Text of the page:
The arguments that are proffered for privatisation remain the same, but the evidence does little to support them. The oft cited examples of Sweden, Norway and the Netherlands where the State has a monopoly on health care with no exceptions, paid for by high tax with what is essentially a “top down model” but with a strong sense of community. In the related case of privatisation of the state broadcaster, the arguments made for more choice and better service are the opposite to what happens. Those who are interested in minority programmes, that are not profitable, are simply not produced, while the result is a mass of sameness due to lowest common denominator hunt for ratings and advertising revenue.

Cmaeron writes that his party “will give more people the right to take control of the budget for the service they receive”. This is another myth, that people can influence, and indeed change the policy of huge organisations just by engaging with them.  What normally happens however is that business gets involved and simply due to the amounts of money available to them they shout loudest and get heard most.

Not only that, when business gets involved there maybe competition initially, but the invisible hand really is invisible and a quasi monopoly begins to form with little difference between prices and new entrants finding it difficult to enter and compete.

This very American model, widely regarded as one of the most unequal societies on the world. Not only that, Cameron’s affinity for the Swedish model fails to recognise that nations like Sweden are highly ordered societies with very high taxes, neither of which Cameron has expressed much agreement with.

The invisible hand really is invisible

21/02/2011

There is something very wrong when banks serve only their employees.  Maybe the invisible hand really is invisible.

Lessons to be learnt

01/11/2010

In an article on current economic ideas, John Quiggin,  explains how even after the near total collapse of “the market” which was only saved be having governments bail out a combination of reckless, incompentent and greedy banks, he argues that the  system of the ideas that led much of the Western world for decades is still being defended.

He notes how “theories, factual claims, and policy proposals that seemed dead and buried in the wake of the crisis are now clawing their way through the soft earth, ready to wreak havoc once again”. He continues saying how “banks and insurance companies bailed out on such a massive scale by governments (and ultimately the citizens who must pay higher taxes for reduced services) have returned, in zombie form”.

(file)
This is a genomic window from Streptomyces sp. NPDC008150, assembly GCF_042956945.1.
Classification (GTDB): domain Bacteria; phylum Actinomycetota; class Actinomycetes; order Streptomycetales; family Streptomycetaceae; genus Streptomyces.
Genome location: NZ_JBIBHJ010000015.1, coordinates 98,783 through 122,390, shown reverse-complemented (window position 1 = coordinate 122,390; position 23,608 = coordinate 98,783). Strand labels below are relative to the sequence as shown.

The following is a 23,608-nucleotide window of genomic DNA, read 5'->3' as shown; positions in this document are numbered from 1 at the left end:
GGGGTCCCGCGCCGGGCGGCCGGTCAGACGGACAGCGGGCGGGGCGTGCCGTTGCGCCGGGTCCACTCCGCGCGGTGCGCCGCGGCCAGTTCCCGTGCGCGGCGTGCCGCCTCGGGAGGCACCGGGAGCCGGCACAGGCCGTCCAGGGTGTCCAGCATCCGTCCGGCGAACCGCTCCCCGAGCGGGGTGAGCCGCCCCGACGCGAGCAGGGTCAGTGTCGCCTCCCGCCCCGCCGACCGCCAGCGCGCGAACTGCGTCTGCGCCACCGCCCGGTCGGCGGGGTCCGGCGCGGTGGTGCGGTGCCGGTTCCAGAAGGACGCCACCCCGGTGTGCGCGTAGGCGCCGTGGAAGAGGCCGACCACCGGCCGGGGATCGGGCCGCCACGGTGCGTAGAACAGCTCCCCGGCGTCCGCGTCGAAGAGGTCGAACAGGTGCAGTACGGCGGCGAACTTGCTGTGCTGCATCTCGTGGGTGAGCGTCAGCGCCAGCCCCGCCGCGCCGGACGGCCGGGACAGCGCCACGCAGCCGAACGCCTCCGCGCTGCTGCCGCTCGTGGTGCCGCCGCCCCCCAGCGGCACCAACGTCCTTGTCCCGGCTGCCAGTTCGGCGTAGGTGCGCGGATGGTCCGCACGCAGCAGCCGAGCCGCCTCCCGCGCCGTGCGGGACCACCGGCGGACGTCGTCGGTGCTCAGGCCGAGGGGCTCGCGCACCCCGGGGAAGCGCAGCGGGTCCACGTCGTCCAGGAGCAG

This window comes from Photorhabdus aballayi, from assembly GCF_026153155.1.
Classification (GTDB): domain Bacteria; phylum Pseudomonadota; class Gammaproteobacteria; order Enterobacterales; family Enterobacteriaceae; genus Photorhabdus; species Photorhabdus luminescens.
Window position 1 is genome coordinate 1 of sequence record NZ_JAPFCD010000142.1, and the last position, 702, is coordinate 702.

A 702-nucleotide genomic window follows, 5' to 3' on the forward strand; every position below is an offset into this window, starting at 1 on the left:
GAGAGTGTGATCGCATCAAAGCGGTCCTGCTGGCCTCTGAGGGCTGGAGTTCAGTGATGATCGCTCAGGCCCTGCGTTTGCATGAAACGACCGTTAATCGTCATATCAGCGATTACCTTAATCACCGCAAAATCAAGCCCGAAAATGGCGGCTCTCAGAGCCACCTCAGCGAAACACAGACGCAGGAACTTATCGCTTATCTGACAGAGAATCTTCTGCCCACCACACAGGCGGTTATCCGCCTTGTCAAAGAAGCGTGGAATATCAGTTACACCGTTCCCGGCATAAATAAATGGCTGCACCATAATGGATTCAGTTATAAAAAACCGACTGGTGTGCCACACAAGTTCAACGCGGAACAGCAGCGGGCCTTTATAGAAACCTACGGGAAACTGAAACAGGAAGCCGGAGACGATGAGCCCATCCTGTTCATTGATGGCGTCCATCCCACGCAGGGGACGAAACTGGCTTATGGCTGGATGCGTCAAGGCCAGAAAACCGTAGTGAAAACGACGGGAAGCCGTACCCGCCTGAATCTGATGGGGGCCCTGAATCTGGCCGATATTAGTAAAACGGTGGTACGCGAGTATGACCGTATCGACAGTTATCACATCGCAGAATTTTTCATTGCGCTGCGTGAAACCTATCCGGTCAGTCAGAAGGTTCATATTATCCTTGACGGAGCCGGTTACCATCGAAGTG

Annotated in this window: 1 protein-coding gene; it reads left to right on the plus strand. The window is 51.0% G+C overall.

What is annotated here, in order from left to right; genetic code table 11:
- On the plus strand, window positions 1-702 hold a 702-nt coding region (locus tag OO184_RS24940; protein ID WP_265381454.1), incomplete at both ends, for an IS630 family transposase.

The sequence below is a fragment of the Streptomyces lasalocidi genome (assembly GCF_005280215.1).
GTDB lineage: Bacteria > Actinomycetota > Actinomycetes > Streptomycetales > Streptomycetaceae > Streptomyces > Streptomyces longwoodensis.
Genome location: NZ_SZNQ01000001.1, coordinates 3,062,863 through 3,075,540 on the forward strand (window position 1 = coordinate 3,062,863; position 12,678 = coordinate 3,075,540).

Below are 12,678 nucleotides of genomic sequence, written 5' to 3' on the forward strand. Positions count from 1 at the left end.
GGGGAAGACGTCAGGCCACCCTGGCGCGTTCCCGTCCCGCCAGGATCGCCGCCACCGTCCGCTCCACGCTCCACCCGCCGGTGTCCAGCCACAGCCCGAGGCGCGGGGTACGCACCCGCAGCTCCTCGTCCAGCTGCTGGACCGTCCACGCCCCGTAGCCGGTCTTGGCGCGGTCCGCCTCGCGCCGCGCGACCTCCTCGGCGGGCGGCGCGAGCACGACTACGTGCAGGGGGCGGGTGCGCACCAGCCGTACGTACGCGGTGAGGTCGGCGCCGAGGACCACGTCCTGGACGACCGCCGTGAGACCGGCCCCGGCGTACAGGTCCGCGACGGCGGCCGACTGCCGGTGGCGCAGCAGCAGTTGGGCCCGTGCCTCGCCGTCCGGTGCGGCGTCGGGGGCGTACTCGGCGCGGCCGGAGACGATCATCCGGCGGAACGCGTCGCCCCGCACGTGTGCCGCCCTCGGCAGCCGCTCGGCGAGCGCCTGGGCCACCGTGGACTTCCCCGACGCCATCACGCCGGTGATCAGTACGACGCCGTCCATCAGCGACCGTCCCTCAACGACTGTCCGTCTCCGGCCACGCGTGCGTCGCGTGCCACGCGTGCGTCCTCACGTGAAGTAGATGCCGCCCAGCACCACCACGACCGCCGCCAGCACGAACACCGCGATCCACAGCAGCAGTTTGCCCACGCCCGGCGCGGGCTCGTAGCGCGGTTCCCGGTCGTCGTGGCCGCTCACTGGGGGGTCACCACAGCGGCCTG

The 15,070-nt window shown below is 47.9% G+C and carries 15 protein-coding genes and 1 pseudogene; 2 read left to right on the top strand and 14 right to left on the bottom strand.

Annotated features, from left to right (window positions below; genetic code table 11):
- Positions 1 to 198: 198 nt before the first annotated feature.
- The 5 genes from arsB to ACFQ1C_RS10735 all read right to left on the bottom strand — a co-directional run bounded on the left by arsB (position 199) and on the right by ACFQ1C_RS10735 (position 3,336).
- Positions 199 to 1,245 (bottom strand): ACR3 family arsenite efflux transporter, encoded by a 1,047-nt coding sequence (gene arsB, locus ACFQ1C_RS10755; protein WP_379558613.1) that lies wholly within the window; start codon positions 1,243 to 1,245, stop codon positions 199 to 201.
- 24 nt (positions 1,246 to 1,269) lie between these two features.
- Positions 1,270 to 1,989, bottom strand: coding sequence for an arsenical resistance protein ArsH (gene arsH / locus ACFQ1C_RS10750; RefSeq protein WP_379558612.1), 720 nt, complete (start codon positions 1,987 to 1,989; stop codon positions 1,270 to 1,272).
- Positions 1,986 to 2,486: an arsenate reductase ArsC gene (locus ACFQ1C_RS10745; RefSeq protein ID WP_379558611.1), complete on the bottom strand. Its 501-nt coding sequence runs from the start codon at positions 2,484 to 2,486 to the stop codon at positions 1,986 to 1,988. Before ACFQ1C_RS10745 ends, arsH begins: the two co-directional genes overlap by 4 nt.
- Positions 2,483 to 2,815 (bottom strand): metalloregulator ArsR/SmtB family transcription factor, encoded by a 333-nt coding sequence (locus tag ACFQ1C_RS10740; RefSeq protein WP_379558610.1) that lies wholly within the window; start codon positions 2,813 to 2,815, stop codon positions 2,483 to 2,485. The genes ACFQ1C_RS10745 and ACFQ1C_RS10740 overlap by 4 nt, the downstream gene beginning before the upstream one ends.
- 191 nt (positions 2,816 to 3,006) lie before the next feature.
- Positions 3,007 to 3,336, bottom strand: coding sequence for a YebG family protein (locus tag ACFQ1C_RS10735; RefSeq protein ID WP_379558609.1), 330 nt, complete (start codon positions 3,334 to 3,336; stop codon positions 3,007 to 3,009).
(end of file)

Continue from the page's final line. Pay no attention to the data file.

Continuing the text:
He argues that the period from 1985 called the “Great Moderation” as a time of stability is largely inaccurate due to the fact that “this idea depended on some dubious statistical arguments and a willingness to ignore the crises that afflicted many developing economies in the 1990s”. He rightly asks “If double-digit unemployment rates and the deepest recession since the 1930s don’t constitute an end to moderation, what does?”.  He notes, cuttingly how “central banks and policymakers are planning a return to business as usual as soon as the crisis is past”.

The second idea that he dismisses is that of the “efficient markets hypothesis”, the idea that “the idea that the prices generated by financial markets represent the best possible estimate of the value of any investment”. This idea is patently false and can only reach some validity with good solid regulation. This was seen most notably when rating agencies branded useless debt as AAA or even AA all under pressure from the market to keep the bubble going. Quiggin adds that “advocates developed elaborate theories to show that the billion-dollar values placed on companies delivering dog food over the Internet were actually rational. Others simply treated the dot-com bubble as the exception that proves the rule”.

He then discusses Dynamic Stochastic General Equilibrium which he definees as “the idea that macroeconomic analysis should not be concerned with observable realities like booms and slumps, but with the theoretical consequences of optimizing behavior by perfectly rational (or almost perfectly rational) consumers, firms, and workers”.